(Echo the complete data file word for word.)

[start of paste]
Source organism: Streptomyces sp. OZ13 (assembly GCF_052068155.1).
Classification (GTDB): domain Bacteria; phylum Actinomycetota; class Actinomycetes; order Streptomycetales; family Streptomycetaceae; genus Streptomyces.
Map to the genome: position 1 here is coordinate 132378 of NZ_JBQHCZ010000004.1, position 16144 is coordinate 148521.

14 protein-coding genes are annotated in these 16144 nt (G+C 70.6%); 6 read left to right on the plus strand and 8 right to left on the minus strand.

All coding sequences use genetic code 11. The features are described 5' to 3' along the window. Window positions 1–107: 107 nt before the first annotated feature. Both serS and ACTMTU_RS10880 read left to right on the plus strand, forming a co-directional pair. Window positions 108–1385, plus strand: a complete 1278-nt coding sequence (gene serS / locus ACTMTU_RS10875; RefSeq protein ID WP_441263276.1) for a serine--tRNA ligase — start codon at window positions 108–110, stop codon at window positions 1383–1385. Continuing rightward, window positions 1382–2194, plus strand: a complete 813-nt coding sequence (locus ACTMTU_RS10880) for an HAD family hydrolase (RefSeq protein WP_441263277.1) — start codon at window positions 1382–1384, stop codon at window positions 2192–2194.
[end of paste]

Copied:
Source organism: Streptomyces sp. OZ13 (assembly GCF_052068155.1).
Classification (GTDB): domain Bacteria; phylum Actinomycetota; class Actinomycetes; order Streptomycetales; family Streptomycetaceae; genus Streptomyces.
Map to the genome: position 1 here is coordinate 132378 of NZ_JBQHCZ010000004.1, position 16144 is coordinate 148521.

14 protein-coding genes are annotated in these 16144 nt (G+C 70.6%); 6 read left to right on the plus strand and 8 right to left on the minus strand.

All coding sequences use genetic code 11. The features are described 5' to 3' along the window. Window positions 1–107: 107 nt before the first annotated feature. Both serS and ACTMTU_RS10880 read left to right on the plus strand, forming a co-directional pair. Window positions 108–1385, plus strand: a complete 1278-nt coding sequence (gene serS / locus ACTMTU_RS10875; RefSeq protein ID WP_441263276.1) for a serine--tRNA ligase — start codon at window positions 108–110, stop codon at window positions 1383–1385. Continuing rightward, window positions 1382–2194, plus strand: a complete 813-nt coding sequence (locus ACTMTU_RS10880) for an HAD family hydrolase (RefSeq protein WP_441263277.1) — start codon at window positions 1382–1384, stop codon at window positions 2192–2194.